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Premises Liability Affects Social Hosts and Business Owners

Premises Liability Affects Social HostsEach year, many individuals are injured due to a home or business owner’s actions or inactions. Lack of security or serving alcohol to a minor are examples of potential liability by the landowner.

The owner of a home or business establishment owes a duty to guests. For a premises liability case to proceed, it is necessary to prove the duty was breached and damages occurred due to the owner’s negligent actions. Let’s look at the responsibilities of the landowner or business proprietor. 

Responsibility of a Landowner

All landowners are responsible for two things: They are accountable for their actions or their lack of premises care, leading to another person’s injury. See a few examples below:

  • Homeowner Howard: This homeowner knows that he should not serve alcohol to minors in his home. Yet, he knowingly does that, and one of the underage individuals gets into an accident on the way home and is seriously injured. The homeowner may be held responsible for the harm that resulted. 
  • Business owner Ned: Ned owns a pub in a part of the city that is regarded as unsafe after dark. One of his patrons leaves the establishment and is accosted by a criminal, seeking to rob them. Ned might be responsible if he knew the risk of a crime outside his business place was high and did not provide security for his customers.

In both cases, the owner failed to take proper care to protect their visitors. 

Foreseeable Risk

Foreseeable risk is a dangerous situation that should be anticipated by a reasonable person. In both of the above examples, the home or business owner did not expect the potential injury or harm resulting from their negligent lack of action. This lack of care can be contrasted with that of a sensible home or business owner’s actions. People who enter a home or business have the right to assume that the premises are safe.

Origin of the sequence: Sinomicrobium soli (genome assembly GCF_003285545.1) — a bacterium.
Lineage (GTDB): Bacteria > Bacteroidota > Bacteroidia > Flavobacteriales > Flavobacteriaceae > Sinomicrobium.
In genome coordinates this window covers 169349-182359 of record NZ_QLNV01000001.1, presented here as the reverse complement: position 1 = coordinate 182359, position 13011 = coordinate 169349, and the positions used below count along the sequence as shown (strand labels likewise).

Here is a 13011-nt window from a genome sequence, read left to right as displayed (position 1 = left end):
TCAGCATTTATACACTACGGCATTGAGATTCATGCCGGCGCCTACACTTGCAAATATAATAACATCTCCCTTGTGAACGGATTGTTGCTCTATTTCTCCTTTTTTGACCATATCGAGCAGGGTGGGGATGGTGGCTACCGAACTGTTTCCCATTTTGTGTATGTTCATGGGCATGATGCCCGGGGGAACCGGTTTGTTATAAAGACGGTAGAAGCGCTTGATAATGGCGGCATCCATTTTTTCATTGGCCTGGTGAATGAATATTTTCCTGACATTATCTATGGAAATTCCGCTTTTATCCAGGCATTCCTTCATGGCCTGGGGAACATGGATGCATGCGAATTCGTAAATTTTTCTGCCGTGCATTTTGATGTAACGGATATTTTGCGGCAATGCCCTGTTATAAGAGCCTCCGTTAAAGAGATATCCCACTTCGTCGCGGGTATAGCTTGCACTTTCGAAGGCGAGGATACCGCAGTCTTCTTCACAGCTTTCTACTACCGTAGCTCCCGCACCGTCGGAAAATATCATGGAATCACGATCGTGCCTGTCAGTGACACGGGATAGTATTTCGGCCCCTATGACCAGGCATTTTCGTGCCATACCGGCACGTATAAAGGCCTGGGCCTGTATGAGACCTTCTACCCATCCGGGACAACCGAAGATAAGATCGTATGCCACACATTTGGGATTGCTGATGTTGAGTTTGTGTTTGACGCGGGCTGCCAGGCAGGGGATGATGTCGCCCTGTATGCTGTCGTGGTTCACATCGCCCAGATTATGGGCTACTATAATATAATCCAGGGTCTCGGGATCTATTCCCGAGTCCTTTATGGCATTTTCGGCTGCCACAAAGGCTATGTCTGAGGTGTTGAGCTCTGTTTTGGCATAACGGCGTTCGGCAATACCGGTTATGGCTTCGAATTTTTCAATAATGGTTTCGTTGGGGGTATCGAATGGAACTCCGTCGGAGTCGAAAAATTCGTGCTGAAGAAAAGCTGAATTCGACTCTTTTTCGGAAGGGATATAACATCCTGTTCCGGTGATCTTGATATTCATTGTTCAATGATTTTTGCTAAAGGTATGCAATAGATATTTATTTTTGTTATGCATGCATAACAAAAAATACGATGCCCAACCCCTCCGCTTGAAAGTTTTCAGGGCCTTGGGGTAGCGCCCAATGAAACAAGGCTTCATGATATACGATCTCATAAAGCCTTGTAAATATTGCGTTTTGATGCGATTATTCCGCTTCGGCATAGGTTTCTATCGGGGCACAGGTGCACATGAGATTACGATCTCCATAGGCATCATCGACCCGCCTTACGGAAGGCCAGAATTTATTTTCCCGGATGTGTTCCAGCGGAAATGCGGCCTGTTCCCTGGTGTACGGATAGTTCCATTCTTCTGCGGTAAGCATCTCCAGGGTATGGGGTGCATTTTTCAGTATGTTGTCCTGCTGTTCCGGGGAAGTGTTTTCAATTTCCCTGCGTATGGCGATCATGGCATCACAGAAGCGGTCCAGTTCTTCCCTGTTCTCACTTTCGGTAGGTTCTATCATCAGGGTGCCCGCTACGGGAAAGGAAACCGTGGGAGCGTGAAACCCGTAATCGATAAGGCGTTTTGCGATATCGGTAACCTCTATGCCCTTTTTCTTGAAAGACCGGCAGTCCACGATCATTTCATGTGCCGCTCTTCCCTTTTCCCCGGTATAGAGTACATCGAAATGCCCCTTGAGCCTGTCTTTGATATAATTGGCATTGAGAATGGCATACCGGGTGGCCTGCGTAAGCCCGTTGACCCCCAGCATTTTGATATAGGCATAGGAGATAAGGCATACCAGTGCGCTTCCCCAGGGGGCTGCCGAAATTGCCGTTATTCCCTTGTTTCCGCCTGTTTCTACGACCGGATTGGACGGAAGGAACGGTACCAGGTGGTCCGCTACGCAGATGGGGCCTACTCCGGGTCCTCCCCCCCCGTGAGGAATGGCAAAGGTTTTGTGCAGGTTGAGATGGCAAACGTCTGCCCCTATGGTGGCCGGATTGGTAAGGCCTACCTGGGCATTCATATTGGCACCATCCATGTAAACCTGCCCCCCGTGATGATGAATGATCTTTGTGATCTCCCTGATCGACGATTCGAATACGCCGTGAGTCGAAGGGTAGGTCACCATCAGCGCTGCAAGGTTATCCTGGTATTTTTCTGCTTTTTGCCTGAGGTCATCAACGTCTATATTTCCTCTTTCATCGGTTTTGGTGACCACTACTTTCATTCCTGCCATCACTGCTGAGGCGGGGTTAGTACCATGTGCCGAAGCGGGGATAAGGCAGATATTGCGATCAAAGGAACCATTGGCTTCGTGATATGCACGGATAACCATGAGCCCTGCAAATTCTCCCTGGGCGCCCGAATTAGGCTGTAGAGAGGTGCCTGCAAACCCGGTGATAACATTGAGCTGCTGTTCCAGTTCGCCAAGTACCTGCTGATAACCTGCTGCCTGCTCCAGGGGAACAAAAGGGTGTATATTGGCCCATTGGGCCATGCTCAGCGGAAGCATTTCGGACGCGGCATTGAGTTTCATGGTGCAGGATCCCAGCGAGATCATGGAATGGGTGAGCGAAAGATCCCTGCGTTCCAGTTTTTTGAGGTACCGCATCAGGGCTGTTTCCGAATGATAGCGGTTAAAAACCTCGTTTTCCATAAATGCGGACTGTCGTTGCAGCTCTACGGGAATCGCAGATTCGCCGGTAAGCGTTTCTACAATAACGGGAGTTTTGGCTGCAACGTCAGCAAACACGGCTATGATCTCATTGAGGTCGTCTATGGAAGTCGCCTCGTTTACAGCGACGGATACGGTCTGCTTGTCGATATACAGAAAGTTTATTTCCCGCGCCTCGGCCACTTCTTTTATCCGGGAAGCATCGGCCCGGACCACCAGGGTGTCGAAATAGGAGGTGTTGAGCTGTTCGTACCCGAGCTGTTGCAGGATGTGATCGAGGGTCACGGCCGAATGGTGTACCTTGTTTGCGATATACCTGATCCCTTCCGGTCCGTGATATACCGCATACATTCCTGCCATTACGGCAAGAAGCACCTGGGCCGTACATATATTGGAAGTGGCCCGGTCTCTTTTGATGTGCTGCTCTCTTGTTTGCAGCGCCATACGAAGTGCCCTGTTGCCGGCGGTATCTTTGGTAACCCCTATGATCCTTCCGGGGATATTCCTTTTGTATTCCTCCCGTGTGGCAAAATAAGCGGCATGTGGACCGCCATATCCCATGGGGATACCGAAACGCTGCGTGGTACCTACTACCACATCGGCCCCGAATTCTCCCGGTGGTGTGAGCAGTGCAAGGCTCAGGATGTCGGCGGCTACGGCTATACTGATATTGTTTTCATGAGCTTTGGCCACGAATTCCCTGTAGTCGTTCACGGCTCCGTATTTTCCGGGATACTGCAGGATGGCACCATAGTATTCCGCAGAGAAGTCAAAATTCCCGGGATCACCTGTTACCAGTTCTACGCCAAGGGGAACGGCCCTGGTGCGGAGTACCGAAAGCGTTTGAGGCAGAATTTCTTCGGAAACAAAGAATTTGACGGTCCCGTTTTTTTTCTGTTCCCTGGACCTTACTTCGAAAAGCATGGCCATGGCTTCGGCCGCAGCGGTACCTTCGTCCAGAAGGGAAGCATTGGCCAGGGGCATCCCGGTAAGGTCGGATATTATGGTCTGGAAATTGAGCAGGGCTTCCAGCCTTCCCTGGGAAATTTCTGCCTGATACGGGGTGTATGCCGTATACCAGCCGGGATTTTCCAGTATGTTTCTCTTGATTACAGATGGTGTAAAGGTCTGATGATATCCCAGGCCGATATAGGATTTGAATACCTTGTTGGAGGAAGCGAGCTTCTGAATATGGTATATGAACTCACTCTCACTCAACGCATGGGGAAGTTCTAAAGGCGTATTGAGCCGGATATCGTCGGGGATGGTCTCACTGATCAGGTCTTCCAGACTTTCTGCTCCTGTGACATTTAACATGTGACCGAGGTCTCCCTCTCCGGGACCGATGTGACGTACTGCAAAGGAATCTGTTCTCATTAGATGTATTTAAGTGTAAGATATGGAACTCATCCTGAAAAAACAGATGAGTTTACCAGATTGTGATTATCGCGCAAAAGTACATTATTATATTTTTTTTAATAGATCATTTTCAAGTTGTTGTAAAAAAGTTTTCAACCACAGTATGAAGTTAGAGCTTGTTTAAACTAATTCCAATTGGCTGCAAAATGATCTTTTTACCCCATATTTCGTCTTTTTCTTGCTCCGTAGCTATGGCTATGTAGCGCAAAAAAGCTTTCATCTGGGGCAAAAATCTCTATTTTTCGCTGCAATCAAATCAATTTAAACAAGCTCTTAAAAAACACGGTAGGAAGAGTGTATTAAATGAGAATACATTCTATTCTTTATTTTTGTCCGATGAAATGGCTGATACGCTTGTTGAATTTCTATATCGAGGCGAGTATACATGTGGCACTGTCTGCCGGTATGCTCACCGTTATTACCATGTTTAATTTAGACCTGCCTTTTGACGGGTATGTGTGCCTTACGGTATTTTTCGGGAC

Liability for Social Hosts

Under California Civil Code 1714, social hosts or businesses that provide alcoholic beverages to an individual are not legally responsible for damages suffered by them due to intoxication. Likewise, the social host or business owner is not liable for damages to a third party injured or killed by the intoxicated person. However, there is one exception. 

This exception involves serving an alcoholic beverage to a minor that the social host or business owner knows or should know is under the age of 21. This means that social hosts, including parents, must refrain from serving alcoholic beverages in their homes to underage individuals.

Dram Shop Laws

Dram Shop laws apply to California establishments that serve alcohol. Owners of restaurants or bars that serve alcoholic beverages are not liable for damages caused by someone to whom they provided drinks. An exception is when the drinks are served to a minor. 

Protecting Patrons From Possible Criminal Acts

Business owners are obligated to keep patrons safe from criminal acts on the premises. The question is what a landowner should do if they suspect that a criminal act may occur. The owner might want to take specific steps, such as hiring a security guard or using video cameras. 

When such cases go to court, frequent criminal acts in the area may lead to owner liability. The court is responsible for reviewing each case based on the whole of its circumstances. If the business owner had reason to believe that criminal activity was a potential problem, they were responsible for using reasonable methods of protection. Let’s look at a case that highlights this issue.

Physician Shot in Hospital Parking Lot

A plaintiff (the injured party) was shot in a hospital parking lot, where he saw patients as a physician.  The doctor visited the hospital at night, saw his patients, and left less than two hours later. As he was closing his car’s truck, an assailant shot him in the chest, causing him to lose a kidney. The plaintiff and his wife sued the hospital for not taking precautions to protect him and others.